Category Archives: Business Organisation

Fenner Stewart, ‘Dominium and the Empire of Laws’

ABSTRACT Civic republicanism endorses a freedom ideology that can support the Corporate Social Responsibility movement (CSR) in some of the challenges it faces. This article is a call for CSR to embrace this normative guidance as a superior alternative to mainstream liberalism. Part 1 discusses the institutional changes that gave rise to CSR’s present incarnation. […]

Weber and Hoesli, ‘Climate Change Liability – Increasing Risks for Directors? Perspectives From Common and Civil Law Jurisdictions’

ABSTRACT Businesses are increasingly expected to consider the environmental and social impacts of their undertakings. In recent years, the focus has shifted specifically to climate change related aspects of corporate behaviour. While climate change litigation against corporations continues to evolve globally, there is a growing debate with regard to directors’ duties: are directors exposed to […]

Jill Fisch, ‘Private Ordering and the Role of Shareholder Agreements’

ABSTRACT Corporate law has embraced private ordering – tailoring a firm’s corporate governance to meet its individual needs. Firms, particularly venture-capital backed start-ups, are increasingly adopting firm-specific governance provisions such as dual-class voting structures, arrangements to create stable shared control rights among a coalition of minority shareholders, and provisions that limit the permissible fora for […]

‘Reflecting on Sevilleja v Marex Financial

“Assume that a person (P) has a claim against another (D) for a loss suffered as a result of a breach of duty owed by D to P. Assume further that a company (Co) has a claim against D for loss suffered by Co as a result of a breach of separate duty owed by […]

‘SEALS, Jeffrey Epstein, and Equity in Trust Law and Corporate Law’

“Mitch Crusto, a long-term buddy from past Southeastern Association of Law Schools (SEALS) conferences, contacted me last year about participating in a discussion group at this year’s SEALS conference on issues surrounding and emanating from Jeffrey Epstein’s significant asset transfers to a trust (for the benefit of his brother) two days before his death, currently […]

Shaheen Banoo, ‘Lifting of the Corporate Veil: Decoding the Doctrine of Separate Legal Personality’

ABSTRACT ‘Lifting of the Corporate Veil; Departure from the Separate Personality Principle? Solomon‘s case is a fountainhead of the Separate Personality Principle. Back in the year 1897 the legal world witnessed the literal interpretation of the law by the House of lords forsaking the principles of equity and fairness. However, the doctrine of the lifting […]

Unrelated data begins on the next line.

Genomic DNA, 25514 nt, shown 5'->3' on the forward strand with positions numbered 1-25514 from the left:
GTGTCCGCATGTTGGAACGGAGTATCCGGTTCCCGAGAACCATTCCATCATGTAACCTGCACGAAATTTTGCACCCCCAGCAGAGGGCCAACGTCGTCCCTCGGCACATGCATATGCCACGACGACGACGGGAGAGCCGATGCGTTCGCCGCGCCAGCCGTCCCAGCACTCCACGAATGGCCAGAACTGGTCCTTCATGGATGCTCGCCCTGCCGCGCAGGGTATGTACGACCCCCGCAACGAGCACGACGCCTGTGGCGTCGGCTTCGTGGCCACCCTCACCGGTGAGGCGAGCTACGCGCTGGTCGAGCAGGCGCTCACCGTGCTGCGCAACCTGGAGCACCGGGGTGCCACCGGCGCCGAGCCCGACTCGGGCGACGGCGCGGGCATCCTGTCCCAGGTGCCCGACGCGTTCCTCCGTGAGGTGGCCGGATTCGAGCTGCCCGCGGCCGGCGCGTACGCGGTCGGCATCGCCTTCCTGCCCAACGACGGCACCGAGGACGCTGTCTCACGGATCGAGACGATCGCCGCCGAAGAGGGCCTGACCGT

Rosemary Langford, ‘Use of the Corporate Form for Public Benefit: Revitalisation of Australian Corporations Law’

ABSTRACT This article specifically addresses the theme of revitalisation of Australian law in the facilitation of purpose-based companies. It is the second of two articles on purpose-based governance in the charitable and for-profit spheres. Building on the first article, this article critically analyses relevant features of the Australian corporations law regime. It pays close attention […]

Rosemary Langford, ‘Purpose-based governance: a new paradigm’

ABSTRACT The permissibility of corporations pursuing purposes other than profit has been the subject of debate for a number of years. This debate has intensified recently with proposals to allow or mandate the adoption of purposes by corporations. At the same time, purpose is central to governance in the charitable sphere. This article proposes a […]

Sevilleja v Marex: Reflective Loss Restated’

“The Supreme Court’s decision in Sevilleja v Marex Financial Ltd, 15 July 2020, fundamentally restates the doctrine of reflective loss in company law so that: A claim by a company’s creditor against a third party will not be barred where it reflects loss suffered by the company, even if the creditor is also a shareholder; […]

Rosemary Langford, ‘Conflicts and Coherence in the Charities Sphere: Would A Conflict by Any Other Name Proscribe the Same?’

ABSTRACT Proscriptions on conflicts of interest have long been a core component of governance regimes. In the charities sphere such proscriptions arise from a number of sources, including general law, statute and governance standards articulated by the regulator. Unfortunately the wording of relevant conflicts duties varies extensively, giving rise to acute incoherence and uncertainty. This […]